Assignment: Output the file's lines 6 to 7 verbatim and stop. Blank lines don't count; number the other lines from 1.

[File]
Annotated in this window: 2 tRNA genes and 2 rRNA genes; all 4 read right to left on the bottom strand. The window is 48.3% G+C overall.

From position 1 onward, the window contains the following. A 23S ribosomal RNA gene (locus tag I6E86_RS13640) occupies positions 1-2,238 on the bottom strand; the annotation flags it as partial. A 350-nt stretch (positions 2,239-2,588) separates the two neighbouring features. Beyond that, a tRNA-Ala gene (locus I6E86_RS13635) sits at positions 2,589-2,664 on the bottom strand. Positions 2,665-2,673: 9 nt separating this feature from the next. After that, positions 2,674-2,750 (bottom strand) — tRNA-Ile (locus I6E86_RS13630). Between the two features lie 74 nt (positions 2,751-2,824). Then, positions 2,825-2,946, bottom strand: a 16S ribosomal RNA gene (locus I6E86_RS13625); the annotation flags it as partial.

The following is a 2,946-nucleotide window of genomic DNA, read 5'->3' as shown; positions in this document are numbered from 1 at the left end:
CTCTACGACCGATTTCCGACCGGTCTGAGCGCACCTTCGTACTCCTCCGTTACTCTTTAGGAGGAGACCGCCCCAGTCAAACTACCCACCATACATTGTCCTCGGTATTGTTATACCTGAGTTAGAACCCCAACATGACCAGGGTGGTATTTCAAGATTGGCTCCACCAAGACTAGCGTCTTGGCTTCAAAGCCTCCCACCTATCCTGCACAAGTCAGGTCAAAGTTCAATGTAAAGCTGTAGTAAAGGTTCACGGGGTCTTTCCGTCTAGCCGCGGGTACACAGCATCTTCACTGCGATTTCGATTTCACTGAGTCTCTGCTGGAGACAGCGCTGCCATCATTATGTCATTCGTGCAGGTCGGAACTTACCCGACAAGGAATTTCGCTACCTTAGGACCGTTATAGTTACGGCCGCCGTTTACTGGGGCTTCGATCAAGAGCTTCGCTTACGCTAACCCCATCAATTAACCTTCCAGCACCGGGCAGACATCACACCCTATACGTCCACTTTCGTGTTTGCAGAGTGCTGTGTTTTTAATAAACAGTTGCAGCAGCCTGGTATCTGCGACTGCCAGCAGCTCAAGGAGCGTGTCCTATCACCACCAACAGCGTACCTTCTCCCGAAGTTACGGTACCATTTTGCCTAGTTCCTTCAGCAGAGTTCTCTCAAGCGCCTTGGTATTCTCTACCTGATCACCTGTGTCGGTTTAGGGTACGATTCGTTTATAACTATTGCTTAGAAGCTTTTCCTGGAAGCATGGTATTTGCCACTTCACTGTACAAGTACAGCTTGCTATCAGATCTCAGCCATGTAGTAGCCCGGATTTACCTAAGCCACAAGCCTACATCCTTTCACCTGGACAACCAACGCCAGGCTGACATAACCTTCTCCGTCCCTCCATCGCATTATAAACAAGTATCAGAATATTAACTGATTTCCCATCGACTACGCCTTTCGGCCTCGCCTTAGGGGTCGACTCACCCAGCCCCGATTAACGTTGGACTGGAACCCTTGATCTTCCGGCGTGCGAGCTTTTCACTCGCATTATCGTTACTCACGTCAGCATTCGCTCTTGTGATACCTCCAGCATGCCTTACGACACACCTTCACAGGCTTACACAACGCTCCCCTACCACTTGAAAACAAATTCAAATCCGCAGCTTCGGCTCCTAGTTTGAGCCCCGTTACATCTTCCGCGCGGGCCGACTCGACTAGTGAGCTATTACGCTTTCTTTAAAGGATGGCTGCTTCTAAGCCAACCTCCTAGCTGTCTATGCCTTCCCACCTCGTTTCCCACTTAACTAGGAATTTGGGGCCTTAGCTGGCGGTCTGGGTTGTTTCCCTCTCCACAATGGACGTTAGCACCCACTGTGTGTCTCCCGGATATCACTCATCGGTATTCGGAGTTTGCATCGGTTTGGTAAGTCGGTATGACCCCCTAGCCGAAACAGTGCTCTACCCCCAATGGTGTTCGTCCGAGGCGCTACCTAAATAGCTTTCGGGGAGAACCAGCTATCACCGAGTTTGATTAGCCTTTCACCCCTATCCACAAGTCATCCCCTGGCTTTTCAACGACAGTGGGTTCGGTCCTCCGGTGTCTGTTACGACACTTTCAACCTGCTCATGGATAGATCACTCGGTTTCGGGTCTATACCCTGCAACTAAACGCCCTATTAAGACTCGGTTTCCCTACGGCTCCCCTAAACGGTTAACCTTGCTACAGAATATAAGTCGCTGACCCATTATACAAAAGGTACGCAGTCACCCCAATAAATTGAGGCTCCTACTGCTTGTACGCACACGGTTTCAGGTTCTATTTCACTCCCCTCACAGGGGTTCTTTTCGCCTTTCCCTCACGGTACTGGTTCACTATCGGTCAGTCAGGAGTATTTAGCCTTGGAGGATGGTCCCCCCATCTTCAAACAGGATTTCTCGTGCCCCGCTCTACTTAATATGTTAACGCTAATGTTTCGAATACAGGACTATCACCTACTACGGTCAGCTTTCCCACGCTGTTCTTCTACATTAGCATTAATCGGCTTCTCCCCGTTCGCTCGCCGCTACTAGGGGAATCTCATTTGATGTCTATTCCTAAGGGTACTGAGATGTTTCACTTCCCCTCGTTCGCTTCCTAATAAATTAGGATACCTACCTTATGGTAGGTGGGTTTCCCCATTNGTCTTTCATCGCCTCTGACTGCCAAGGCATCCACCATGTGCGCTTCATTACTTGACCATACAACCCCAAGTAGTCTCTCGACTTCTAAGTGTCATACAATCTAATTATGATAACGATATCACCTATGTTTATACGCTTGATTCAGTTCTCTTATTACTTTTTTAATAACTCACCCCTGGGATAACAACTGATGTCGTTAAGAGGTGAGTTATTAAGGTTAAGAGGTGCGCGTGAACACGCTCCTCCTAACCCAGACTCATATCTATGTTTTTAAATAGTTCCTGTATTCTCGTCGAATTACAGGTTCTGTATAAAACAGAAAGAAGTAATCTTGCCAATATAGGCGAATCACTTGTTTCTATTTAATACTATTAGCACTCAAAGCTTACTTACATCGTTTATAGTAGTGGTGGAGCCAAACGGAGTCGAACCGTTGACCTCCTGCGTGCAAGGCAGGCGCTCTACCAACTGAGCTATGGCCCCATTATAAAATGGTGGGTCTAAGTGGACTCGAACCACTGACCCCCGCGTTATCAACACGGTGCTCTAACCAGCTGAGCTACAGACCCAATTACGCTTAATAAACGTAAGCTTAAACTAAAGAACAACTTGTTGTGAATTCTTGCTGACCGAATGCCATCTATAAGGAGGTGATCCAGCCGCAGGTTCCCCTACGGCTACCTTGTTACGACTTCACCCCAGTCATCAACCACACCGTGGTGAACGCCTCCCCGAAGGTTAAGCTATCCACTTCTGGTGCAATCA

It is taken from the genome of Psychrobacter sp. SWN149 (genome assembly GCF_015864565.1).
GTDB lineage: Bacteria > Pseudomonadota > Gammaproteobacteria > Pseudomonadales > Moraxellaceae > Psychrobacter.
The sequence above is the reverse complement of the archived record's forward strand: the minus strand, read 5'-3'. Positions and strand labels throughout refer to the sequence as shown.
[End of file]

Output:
GTDB lineage: Bacteria > Pseudomonadota > Gammaproteobacteria > Pseudomonadales > Moraxellaceae > Psychrobacter.
The sequence above is the reverse complement of the archived record's forward strand: the minus strand, read 5'-3'. Positions and strand labels throughout refer to the sequence as shown.